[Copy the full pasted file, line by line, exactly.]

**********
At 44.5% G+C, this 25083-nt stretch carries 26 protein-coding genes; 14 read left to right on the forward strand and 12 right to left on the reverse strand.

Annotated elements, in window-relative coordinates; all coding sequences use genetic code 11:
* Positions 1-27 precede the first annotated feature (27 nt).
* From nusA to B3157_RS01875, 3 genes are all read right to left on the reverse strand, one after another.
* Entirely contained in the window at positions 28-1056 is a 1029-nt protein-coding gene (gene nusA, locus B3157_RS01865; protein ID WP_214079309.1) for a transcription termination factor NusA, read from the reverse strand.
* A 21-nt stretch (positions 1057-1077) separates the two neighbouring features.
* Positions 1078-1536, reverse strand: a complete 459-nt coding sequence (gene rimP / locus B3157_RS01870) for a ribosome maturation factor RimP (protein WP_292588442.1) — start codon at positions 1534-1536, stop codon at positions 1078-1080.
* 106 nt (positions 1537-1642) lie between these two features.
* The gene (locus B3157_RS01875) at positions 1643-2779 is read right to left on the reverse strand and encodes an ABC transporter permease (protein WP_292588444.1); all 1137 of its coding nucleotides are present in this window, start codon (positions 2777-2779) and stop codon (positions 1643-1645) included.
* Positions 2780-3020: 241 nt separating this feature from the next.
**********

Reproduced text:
At 44.5% G+C, this 25083-nt stretch carries 26 protein-coding genes; 14 read left to right on the forward strand and 12 right to left on the reverse strand.

Annotated elements, in window-relative coordinates; all coding sequences use genetic code 11:
* Positions 1-27 precede the first annotated feature (27 nt).
* From nusA to B3157_RS01875, 3 genes are all read right to left on the reverse strand, one after another.
* Entirely contained in the window at positions 28-1056 is a 1029-nt protein-coding gene (gene nusA, locus B3157_RS01865; protein ID WP_214079309.1) for a transcription termination factor NusA, read from the reverse strand.
* A 21-nt stretch (positions 1057-1077) separates the two neighbouring features.
* Positions 1078-1536, reverse strand: a complete 459-nt coding sequence (gene rimP / locus B3157_RS01870) for a ribosome maturation factor RimP (protein WP_292588442.1) — start codon at positions 1534-1536, stop codon at positions 1078-1080.
* 106 nt (positions 1537-1642) lie between these two features.
* The gene (locus B3157_RS01875) at positions 1643-2779 is read right to left on the reverse strand and encodes an ABC transporter permease (protein WP_292588444.1); all 1137 of its coding nucleotides are present in this window, start codon (positions 2777-2779) and stop codon (positions 1643-1645) included.
* Positions 2780-3020: 241 nt separating this feature from the next.